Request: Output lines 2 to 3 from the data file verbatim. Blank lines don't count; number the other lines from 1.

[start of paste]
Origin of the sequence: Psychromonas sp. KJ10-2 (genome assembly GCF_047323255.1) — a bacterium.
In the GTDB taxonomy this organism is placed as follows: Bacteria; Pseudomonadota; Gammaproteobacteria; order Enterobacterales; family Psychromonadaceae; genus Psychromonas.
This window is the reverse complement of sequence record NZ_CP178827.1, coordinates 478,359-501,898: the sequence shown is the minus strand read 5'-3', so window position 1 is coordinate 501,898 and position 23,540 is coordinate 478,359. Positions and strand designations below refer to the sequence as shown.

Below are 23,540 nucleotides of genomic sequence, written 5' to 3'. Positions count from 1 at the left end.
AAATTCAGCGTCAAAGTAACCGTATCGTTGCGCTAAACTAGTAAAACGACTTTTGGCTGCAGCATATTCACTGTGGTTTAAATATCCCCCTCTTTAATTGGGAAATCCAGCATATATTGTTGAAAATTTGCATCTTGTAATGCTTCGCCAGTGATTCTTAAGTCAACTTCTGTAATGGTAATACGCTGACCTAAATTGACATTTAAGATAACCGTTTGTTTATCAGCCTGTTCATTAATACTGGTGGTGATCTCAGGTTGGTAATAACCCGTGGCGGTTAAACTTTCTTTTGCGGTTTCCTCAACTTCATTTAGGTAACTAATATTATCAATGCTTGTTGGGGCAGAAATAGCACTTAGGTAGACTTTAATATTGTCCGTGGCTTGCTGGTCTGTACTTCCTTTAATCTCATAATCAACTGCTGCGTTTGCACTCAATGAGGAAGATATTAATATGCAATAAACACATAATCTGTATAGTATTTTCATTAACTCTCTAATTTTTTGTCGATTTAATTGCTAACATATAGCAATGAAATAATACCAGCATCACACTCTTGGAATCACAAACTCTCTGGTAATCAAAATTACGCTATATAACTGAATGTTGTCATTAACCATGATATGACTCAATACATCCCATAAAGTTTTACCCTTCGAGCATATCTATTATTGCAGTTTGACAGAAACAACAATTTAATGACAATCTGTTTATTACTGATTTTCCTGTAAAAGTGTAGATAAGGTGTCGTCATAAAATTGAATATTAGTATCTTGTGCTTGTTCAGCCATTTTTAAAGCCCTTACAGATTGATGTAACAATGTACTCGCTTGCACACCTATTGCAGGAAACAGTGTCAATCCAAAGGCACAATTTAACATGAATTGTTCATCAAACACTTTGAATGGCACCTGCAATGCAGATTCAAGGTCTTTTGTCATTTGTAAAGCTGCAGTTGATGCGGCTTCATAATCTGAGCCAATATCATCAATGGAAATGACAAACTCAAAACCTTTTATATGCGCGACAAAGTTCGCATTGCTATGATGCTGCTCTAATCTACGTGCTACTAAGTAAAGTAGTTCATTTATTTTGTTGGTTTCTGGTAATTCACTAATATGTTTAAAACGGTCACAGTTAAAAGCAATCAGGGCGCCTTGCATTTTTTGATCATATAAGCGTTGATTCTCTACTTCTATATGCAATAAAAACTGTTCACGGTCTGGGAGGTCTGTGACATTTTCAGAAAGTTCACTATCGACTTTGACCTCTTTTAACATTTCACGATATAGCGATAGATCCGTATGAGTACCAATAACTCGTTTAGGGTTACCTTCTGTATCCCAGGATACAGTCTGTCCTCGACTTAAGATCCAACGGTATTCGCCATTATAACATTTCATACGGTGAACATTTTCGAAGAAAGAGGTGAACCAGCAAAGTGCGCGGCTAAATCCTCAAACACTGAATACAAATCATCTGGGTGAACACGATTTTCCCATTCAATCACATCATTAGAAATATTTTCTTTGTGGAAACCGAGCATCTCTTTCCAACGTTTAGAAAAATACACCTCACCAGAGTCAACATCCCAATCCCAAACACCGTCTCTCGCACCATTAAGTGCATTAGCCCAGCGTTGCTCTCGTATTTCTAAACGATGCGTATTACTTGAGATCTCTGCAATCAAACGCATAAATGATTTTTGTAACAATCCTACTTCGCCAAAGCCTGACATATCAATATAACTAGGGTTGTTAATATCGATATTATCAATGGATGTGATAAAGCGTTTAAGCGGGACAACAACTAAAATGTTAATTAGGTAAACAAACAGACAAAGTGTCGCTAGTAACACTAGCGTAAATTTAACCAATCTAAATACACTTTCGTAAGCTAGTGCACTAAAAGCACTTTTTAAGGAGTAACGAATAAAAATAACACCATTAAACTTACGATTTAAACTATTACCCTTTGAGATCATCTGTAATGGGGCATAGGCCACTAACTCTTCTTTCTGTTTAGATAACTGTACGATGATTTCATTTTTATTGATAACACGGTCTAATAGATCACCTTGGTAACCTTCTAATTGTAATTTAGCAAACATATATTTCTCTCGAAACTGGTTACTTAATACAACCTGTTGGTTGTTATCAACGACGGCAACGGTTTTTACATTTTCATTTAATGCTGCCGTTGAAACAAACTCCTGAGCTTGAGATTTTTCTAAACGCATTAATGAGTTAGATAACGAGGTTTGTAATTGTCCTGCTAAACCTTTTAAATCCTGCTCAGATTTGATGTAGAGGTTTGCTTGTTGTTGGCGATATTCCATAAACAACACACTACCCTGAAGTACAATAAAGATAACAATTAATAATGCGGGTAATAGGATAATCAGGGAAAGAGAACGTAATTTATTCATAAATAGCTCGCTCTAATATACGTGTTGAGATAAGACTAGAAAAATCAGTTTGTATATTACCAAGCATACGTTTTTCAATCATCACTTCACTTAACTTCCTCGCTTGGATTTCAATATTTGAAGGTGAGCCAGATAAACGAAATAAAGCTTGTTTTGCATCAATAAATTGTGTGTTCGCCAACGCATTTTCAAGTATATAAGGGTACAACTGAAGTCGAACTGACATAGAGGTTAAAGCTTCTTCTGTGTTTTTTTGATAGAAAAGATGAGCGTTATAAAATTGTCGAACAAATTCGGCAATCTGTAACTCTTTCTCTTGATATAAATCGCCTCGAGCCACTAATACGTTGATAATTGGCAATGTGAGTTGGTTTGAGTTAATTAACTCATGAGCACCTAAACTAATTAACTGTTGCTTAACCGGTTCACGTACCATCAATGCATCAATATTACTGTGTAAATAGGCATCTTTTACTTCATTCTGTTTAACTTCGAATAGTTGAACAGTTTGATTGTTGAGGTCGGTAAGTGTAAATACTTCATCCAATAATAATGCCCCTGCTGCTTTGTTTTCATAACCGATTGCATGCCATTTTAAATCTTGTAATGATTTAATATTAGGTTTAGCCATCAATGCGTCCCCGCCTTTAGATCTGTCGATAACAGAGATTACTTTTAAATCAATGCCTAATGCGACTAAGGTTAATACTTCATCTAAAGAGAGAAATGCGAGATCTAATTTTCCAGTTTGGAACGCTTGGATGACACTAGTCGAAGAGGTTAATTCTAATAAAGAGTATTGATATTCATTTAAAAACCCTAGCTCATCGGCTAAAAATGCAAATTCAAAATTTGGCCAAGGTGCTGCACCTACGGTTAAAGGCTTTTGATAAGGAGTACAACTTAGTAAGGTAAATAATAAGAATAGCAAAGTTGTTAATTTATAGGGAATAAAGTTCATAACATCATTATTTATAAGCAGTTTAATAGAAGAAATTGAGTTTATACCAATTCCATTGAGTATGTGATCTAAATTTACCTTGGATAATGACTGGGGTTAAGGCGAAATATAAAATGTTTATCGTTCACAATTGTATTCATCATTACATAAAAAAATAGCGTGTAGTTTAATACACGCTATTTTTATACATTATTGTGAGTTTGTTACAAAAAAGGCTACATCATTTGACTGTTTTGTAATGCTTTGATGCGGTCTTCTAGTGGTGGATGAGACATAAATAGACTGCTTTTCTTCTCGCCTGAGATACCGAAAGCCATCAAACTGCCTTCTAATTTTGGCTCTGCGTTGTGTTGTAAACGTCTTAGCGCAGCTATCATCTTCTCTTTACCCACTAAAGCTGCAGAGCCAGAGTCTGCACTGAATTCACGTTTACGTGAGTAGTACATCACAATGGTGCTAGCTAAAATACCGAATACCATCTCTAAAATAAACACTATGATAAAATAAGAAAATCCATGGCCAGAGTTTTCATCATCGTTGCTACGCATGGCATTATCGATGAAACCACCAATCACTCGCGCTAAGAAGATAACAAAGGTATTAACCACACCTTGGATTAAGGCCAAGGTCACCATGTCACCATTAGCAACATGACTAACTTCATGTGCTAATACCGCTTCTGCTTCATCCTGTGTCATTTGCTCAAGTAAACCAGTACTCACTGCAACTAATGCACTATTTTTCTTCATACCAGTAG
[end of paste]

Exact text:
In the GTDB taxonomy this organism is placed as follows: Bacteria; Pseudomonadota; Gammaproteobacteria; order Enterobacterales; family Psychromonadaceae; genus Psychromonas.
This window is the reverse complement of sequence record NZ_CP178827.1, coordinates 478,359-501,898: the sequence shown is the minus strand read 5'-3', so window position 1 is coordinate 501,898 and position 23,540 is coordinate 478,359. Positions and strand designations below refer to the sequence as shown.